Even privilege has its privilege. I remember in college a well-meaning professor was chatting with another student about when the paper was due and the Prof cheerily said, "Turn it in and then you can be off to Hawaii or wherever!" and the dour, self-important undergraduate said, "I would never go to Hawaii. If I traveled, I would go somewhere IN-TERESTING like PRAGUE."  David Brooks called this "downward nobility", but it really is Privilege. I'm so privileged, I can look down on people who are privileged and accept it. Double Privilege.

For me, I struggle with resting and having pleasure in my life. Not everything has to be the hard way. This is a mantra that I have to keep repeating to myself over and over.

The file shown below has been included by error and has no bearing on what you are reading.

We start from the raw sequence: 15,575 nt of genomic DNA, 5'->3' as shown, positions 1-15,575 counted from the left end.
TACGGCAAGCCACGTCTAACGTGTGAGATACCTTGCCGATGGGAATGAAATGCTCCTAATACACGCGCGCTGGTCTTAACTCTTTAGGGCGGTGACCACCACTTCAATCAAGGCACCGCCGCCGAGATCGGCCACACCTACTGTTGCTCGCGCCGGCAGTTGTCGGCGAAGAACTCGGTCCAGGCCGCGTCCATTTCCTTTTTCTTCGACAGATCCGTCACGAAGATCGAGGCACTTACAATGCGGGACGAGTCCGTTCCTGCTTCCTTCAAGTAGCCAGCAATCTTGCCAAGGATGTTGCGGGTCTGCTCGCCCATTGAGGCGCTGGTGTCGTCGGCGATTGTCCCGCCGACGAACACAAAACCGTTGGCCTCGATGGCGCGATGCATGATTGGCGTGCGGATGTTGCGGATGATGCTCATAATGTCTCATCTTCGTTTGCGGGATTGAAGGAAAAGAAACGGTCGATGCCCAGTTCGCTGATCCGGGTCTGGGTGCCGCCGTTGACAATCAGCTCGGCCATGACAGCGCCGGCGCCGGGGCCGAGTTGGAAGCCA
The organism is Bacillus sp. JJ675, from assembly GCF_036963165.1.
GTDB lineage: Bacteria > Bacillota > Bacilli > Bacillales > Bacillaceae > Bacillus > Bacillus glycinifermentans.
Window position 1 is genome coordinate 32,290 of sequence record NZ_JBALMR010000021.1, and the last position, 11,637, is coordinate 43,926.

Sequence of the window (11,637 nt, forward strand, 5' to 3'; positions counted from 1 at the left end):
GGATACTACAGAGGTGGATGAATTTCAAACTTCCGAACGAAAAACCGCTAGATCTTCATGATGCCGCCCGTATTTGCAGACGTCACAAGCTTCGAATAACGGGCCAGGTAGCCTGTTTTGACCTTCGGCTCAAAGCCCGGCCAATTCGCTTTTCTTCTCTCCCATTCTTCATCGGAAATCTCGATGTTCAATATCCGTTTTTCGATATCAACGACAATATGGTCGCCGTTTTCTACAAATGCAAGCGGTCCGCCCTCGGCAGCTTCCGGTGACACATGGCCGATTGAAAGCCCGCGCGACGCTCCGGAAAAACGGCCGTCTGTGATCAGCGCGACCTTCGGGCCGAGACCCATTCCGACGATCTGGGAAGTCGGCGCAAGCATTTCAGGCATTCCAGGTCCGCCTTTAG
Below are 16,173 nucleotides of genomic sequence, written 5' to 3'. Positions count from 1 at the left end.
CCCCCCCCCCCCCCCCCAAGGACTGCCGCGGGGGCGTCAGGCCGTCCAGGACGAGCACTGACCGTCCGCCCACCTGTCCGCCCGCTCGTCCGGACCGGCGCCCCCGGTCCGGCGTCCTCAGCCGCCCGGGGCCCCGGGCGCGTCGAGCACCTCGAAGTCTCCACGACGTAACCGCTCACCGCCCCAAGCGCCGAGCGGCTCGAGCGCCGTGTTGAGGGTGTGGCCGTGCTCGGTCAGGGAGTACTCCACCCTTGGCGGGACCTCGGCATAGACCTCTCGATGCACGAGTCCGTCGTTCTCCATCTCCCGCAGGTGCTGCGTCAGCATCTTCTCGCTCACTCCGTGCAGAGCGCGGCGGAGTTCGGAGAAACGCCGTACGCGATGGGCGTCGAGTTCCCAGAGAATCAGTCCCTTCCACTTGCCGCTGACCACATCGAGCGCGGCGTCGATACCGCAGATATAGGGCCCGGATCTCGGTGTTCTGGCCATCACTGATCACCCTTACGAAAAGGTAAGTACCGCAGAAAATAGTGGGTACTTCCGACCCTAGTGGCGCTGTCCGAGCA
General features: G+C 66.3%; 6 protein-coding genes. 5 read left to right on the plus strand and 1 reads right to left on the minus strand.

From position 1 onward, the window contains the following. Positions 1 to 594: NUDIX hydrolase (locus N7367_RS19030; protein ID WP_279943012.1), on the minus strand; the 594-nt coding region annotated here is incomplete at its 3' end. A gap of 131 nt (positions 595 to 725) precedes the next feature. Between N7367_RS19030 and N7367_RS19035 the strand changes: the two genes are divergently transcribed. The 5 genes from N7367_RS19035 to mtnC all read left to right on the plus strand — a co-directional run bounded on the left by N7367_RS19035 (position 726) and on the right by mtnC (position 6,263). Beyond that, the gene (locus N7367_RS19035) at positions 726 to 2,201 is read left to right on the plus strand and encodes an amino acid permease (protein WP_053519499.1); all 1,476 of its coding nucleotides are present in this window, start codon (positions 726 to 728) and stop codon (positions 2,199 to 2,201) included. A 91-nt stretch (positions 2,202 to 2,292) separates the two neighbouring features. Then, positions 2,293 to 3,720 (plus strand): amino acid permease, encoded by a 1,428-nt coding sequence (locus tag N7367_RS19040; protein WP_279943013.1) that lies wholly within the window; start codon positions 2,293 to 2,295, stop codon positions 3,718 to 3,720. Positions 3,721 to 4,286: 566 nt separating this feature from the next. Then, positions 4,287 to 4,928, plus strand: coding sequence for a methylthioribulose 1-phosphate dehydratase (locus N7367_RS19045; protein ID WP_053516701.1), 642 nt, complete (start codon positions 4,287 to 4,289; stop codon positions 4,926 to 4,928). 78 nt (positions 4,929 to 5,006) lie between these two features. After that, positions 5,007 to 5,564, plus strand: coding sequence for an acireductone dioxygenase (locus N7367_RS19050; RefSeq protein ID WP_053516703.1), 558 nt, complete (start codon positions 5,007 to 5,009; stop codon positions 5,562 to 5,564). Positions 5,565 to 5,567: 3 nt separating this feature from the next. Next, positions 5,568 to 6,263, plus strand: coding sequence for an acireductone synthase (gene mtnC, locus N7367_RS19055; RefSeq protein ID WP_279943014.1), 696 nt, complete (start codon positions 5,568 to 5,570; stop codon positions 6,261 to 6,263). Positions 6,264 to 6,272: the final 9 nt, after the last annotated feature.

Not everything has to be the hard way.

I can have pleasure and comfort and luxury if it makes me able to see places in the world that I want to see - and have experiences that help me understand what it means to be human. I don't need it all the time, but sometimes it helps. I have chosen to live more simply at home, but this experience is one I have earned and that I am able to appreciate, I think, all the more for it. Maybe that's privilege too, but in a good and not perjorative use of the term. I am privileged to be here. Privileged.